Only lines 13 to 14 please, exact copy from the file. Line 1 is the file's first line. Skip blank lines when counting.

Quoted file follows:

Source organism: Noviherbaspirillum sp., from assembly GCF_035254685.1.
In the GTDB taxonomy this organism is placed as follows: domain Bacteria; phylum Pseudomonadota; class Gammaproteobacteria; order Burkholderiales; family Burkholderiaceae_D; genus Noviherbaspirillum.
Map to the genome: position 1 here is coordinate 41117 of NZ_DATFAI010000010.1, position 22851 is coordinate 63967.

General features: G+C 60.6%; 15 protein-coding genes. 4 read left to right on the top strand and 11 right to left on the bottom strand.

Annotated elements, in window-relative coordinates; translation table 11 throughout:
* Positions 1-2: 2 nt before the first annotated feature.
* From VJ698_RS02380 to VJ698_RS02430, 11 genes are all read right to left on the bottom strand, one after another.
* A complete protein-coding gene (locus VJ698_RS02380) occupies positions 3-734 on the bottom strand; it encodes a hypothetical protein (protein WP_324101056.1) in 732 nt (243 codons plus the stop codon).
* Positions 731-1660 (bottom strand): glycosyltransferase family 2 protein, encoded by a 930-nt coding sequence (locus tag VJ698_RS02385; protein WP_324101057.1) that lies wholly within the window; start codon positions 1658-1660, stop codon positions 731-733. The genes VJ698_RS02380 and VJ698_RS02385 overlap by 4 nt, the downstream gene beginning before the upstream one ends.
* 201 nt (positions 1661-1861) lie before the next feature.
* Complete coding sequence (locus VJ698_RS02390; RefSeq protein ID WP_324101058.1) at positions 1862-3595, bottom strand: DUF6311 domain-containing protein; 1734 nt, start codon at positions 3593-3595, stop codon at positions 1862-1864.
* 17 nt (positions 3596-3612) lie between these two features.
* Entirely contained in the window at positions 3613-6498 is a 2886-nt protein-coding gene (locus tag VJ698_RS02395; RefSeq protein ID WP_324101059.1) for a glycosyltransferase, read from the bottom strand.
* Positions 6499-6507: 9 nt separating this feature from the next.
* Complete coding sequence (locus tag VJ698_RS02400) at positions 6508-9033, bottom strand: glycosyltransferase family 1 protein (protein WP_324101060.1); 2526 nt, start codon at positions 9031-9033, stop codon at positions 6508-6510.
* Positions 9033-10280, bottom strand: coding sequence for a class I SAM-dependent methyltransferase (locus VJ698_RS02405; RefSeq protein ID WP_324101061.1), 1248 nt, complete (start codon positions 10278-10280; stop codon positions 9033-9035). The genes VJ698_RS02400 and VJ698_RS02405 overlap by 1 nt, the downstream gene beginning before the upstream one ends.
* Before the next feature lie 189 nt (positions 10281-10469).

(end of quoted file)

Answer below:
* Entirely contained in the window at positions 3613-6498 is a 2886-nt protein-coding gene (locus tag VJ698_RS02395; RefSeq protein ID WP_324101059.1) for a glycosyltransferase, read from the bottom strand.
* Positions 6499-6507: 9 nt separating this feature from the next.